More than 10 percent of houses are vacant. Nearly a third of the population of about 16,000 receives the British equivalent of welfare. Unemployment is nearly 8 percent, more than double the rate for the rest of Leeds.

Whites and Asians live for the most part politely, but distantly, adjacent. Both groups say South Asians have actually prospered more than whites, which has generated some resentment. Plenty of British Muslims face staggering poverty and unemployment, but the bombers and their immediate circle were not among them. At least some youth seem more directionless than deprived.

In some ways, Mr. Hussain and other elders say, the young people have had it easy. At the age when their fathers worked like mules, the sons are playing cricket, studying, hanging out. Compared with their parents, they are well educated, thoroughly literate, fluent in English and the Internet.

Some know family businesses are waiting for them to take over. Some go on welfare as soon as they reach adulthood. Some sell drugs. “They are getting lazy, getting spoiled from the government,” said Abu Hanifa, 60, another shopkeeper who works around the clock.

And yet Mr. Hussain and others think the young have also had it harder. In an alien culture, work ballasted the migrants, as did the traditional values they had imported from home. The young have no such anchors; they sometimes seem to be living in rooms without walls.

Mohammad Sidique Khan’s generation was the first to be educated entirely in Britain. The schools they attended made almost no accommodation to their presence. They learned almost nothing about Pakistan or Islam’s history and traditions.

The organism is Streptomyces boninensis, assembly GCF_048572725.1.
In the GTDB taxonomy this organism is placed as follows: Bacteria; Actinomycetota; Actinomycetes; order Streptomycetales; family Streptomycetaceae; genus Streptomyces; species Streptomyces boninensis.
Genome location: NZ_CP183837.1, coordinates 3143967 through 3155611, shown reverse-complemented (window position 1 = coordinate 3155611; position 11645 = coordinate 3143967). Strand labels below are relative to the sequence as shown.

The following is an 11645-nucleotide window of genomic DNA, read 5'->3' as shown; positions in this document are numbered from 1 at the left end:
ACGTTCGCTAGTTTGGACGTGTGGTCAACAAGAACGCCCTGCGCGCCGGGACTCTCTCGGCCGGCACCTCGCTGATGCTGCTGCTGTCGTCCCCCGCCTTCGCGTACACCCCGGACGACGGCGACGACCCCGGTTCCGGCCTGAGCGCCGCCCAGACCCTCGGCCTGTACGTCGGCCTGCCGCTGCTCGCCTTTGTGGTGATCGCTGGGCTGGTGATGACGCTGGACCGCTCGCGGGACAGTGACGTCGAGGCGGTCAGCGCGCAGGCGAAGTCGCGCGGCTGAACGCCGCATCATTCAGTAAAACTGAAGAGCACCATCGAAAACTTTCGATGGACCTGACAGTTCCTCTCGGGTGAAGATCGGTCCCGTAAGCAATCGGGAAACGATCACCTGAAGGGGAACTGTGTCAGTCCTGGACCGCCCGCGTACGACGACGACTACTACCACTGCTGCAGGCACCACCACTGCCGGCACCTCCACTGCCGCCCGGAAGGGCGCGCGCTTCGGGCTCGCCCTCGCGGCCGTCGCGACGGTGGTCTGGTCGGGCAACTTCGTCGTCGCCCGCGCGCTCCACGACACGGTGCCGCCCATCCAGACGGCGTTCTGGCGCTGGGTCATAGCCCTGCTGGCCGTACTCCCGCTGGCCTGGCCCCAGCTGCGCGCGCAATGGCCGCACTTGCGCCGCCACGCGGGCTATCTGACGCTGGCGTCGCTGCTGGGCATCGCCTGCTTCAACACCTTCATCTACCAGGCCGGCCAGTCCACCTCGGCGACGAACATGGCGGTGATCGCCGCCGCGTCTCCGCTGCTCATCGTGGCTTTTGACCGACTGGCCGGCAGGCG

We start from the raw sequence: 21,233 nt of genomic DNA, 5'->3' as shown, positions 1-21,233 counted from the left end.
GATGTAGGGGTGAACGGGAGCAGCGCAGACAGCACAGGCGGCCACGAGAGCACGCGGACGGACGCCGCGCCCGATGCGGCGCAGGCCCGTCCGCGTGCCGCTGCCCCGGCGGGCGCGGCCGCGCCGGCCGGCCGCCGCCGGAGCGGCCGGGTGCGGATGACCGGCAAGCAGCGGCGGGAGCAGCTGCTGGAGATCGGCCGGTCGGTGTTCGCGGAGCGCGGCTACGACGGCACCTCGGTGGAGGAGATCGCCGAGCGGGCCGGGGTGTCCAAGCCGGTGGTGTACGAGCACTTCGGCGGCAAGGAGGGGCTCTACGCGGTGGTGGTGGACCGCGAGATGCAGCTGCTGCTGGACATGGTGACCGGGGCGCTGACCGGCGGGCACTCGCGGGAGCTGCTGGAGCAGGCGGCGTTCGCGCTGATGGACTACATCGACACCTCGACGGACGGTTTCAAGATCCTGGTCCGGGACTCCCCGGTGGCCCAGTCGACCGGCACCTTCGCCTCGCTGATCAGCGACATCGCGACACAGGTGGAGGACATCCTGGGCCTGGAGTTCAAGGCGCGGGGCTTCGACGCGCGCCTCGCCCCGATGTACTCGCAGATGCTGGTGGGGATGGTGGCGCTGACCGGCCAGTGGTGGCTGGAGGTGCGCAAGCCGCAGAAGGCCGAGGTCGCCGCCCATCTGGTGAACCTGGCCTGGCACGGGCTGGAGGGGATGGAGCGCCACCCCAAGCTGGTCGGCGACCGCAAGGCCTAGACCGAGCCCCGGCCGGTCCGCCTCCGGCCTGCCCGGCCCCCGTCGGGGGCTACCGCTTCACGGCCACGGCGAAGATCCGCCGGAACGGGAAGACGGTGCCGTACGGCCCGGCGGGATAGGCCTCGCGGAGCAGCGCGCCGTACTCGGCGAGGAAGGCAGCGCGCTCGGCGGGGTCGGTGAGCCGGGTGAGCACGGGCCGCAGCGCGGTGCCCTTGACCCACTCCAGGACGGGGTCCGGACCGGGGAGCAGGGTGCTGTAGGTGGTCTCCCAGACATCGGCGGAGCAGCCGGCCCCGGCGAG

Instead, they were expected to become British, and many have tried. But in areas like Beeston, they say, that has also meant learning to drink, using or selling drugs and losing one’s virginity at an early age.

They grew up in rough and often blighted neighborhoods where “hardness” – the ability to fight anyone, at any time – was essential, said Mr. Hussain’s son Nadeem Ejaz, 30, who runs the family’s green grocery. The red shoelaces favored by young racists from the National Front remain etched in his teenage memories.

Many young Muslims, Mr. Khan among them, turned to martial arts or boxing partly to ensure combat readiness.

Boys regularly divide into white and Asian gangs. In April, a 15-year-old boy was stabbed to death by a member of an Asian mob that pursued him.

The children of the immigrants have shed the servility, and passivity, of their parents, Mr. Hussain said. They want their rights, even if they have to fight for them. This inspires both pride and unease in him.